It was an unpredicted riot of textures and taste. Crispy crust. Soft yielding bread. Slightly warmed succulent vegetables. Fresh rocket leaves. And the gentle tang of the pecorino. Really tasty. And very filling. Messy too, in a good way. In other words, it didn’t destroy my shirt but there were lots of bits to hoover up after the main part of the sandwich had been eaten. Lovely.

The fiver exercise over, I went back to the counter to order a flat white. I spotted cannoli. I succumbed.


Oh sweet ricotta …

Here’s a link to the Martcade website. It’s interesting: a new type of commercial social space offering opportunities to create, meet, relax and consume.

This is the brochure. You’ll have to click on it a couple of times to be able to read it.


Oh … and you can bring your dog …



So, yes, I was in a film, set in Belfast but shot in Dublin in the early 1970s. It was a made-for-American-TV film called ‘A War of Children‘, starring Jenny Agutter and Anthony Andrews among others. The only reason I mention it (well, apart from pure vanity) was that the opening scene was shot just off Harcourt Road, the location for yesterday’s eatforafiver adventure. Interestingly (to me anyway) the road on which the scene was shot no longer exists. It was Old Camden Street which kind of curved through what is now the Camden Hotel. Charlotte Street, which continued from Charlemont Street to Camden Street is also gone.

(There’s more information about these streets and the history of this area on wideandconvenientstreets and comeheretome, if you’re interested. Both of these sites are fascinating if you’re at all keen on finding out more about the history of Dublin.)

The Birdcage Bakery…

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… is at 21 Harcourt Road, between the Soup Stop (previously described here) and an Abrakebabra (another branch of which I dealt with here). It’s been open since November 2013 and has been the subject of loads of reviews, including ones from Lovin’ Dublin and A French Foodie in Dublin. There are also consumer reviews on Yelp and on its own Facebook page. Overwhelmingly positive. And I’m not going to disagree.

I got there early, just before 12.30pm mainly because I’m fed up arriving at places when half the food is gone. Also, I saw on their Facebook page that there weren’t that many seats. (It seats about 10 or so but it’s mainly a take-away place.) I was greeted warmly (nice) and the choices were explained clearly. You do have to look in different locations in the Birdcage for the price of things and maybe making their price list a bit clearer is something they could look at for the future.

There’s a good choice of food … (click to embiggen)

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… and most of the single items (wraps, calzoni, and so on) are under a fiver. They also do deals …

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My crappy photos …

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… give no sense of the portion size but let me assure you that the items are pretty substantial, especially the calzoni. As you see they also do soup (but not on hot days), coffees and tea, and a range of scrumptiously delicious looking cakes and biscuits (this pic shows only a small selection of the sweet goodies on offer) …

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A French Foodie’s review was tacked up on the window and I saw that she had had a salad box for under a fiver, so that’s what I opted for too although the salad boxes aren’t advertised or listed anywhere that I could see.

For my fiver I got a large salad box (a small one is a fourer) comprising these salads here …

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Ok, so from the left: potato/feta and cherry tomato, chickpea and chicken, and bean and rocket: each dressed freshly and not an ounce of mayonnaise in sight.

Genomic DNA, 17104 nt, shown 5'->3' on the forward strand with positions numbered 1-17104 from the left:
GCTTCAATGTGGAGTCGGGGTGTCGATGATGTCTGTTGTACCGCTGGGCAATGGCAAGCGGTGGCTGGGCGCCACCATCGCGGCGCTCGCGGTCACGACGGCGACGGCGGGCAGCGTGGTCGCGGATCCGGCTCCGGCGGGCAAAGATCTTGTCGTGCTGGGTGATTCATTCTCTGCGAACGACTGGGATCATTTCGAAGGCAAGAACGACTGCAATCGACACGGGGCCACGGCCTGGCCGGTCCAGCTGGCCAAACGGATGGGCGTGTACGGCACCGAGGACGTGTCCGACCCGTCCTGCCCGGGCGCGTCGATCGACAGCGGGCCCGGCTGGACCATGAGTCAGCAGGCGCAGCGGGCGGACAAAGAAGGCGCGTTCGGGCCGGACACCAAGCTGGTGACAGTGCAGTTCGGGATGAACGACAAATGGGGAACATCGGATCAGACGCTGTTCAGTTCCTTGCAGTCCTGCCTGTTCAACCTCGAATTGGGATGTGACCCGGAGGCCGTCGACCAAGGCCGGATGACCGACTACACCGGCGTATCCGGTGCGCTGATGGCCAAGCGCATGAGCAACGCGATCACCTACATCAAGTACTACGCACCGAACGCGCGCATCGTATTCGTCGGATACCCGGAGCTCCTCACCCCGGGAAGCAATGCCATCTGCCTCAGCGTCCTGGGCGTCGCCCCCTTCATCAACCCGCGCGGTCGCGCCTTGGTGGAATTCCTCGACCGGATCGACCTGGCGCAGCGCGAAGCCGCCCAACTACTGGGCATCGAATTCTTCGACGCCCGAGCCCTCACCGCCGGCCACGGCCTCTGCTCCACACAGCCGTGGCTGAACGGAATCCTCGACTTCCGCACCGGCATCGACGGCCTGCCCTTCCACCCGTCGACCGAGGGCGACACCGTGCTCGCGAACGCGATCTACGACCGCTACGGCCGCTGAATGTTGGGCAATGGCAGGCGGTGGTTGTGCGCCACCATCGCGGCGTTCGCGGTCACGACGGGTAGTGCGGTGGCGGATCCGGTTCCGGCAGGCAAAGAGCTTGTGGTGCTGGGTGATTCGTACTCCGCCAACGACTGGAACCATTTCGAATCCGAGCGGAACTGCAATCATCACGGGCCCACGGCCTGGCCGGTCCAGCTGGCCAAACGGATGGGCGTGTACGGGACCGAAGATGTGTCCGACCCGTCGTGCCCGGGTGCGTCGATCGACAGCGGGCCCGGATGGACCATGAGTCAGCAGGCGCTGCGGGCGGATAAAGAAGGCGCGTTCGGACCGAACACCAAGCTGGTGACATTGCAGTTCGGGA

The salads are spooned generously into a plastic box and, if you want to eat in, the box is served on a slate.

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Water was offered and accepted gratefully. A fiver changed hands. I sat and ate.

The Birdcage Bakery is lovely and bright, decorated with appropriate murals …

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and shelves containing coffee and ingredients.

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It’s a pleasant place in which to spend a bit of time although one is always conscious of the substantial traffic that seems to speed along Harcourt Road.

Its natural customer base must be the offices opposite and around the corner on Charlemont Street. It’s not a long walk from Adelaide Road and Hatch Street either and I’m sure that they’ve done their marketing there too.

The salads were gorgeous. They were fresh tasting, interesting and quite filling. I love beans and chickpeas anyway so … yeah… good. I’ll go back and I do recommend that you try this place if you work anywhere close. It opens at 7.30am for breakfast

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and closes at five.

My fiver spent, judgement made and integrity upheld, I then had a flat white (€2.50). Oh. Yes. Well-made. Gorgeous.

Do try The Birdcage Bakery out. It’s restored my faith in the eatforafiverthing.

If you work nearby, by the way, please give Darragh next door in Soup Stop a bit of your custom too. I’d love to see these places continue to do their independent thing.


To end, here’s a gratuitous picture of our cyclamen …

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Camden Snack @ Martino’s

I was going to tell you about the film I was in but you’ll have to wait.

It’s been a while since I’ve posted but such are the rhythms of the work I do. March to mid-June is busy. Well … manic. And this year, because Easter was so late, it was super-manic.

Why we all have to suffer because some crowd in 325CE decided that the date of Easter should be determined by the equinox and the full moon beats me. It’s inconvenient and, in the 21st Century, just a bit bizarre.

Today, I was going to try Toni’s Diner on Charlotte Way at the top of Camden Street but, to be honest, I’m feeling fat at the moment and the last thing I wanted was a feed of chips. And then I thought I’d have a look in a new place that seems to have opened opposite the Aussie BBQ at that triangle at Kelly’s Corner. It’s called Grubhub but when I went in, the bloke behind the counter was more interested in his phone than a potential (actually, his only) customer and the filled rolls were a whopping €7.50. It seems that you just need to put ‘Pulled Pork’ on the menu to give yourself a licence to charge a fortune for a glorified sandwich.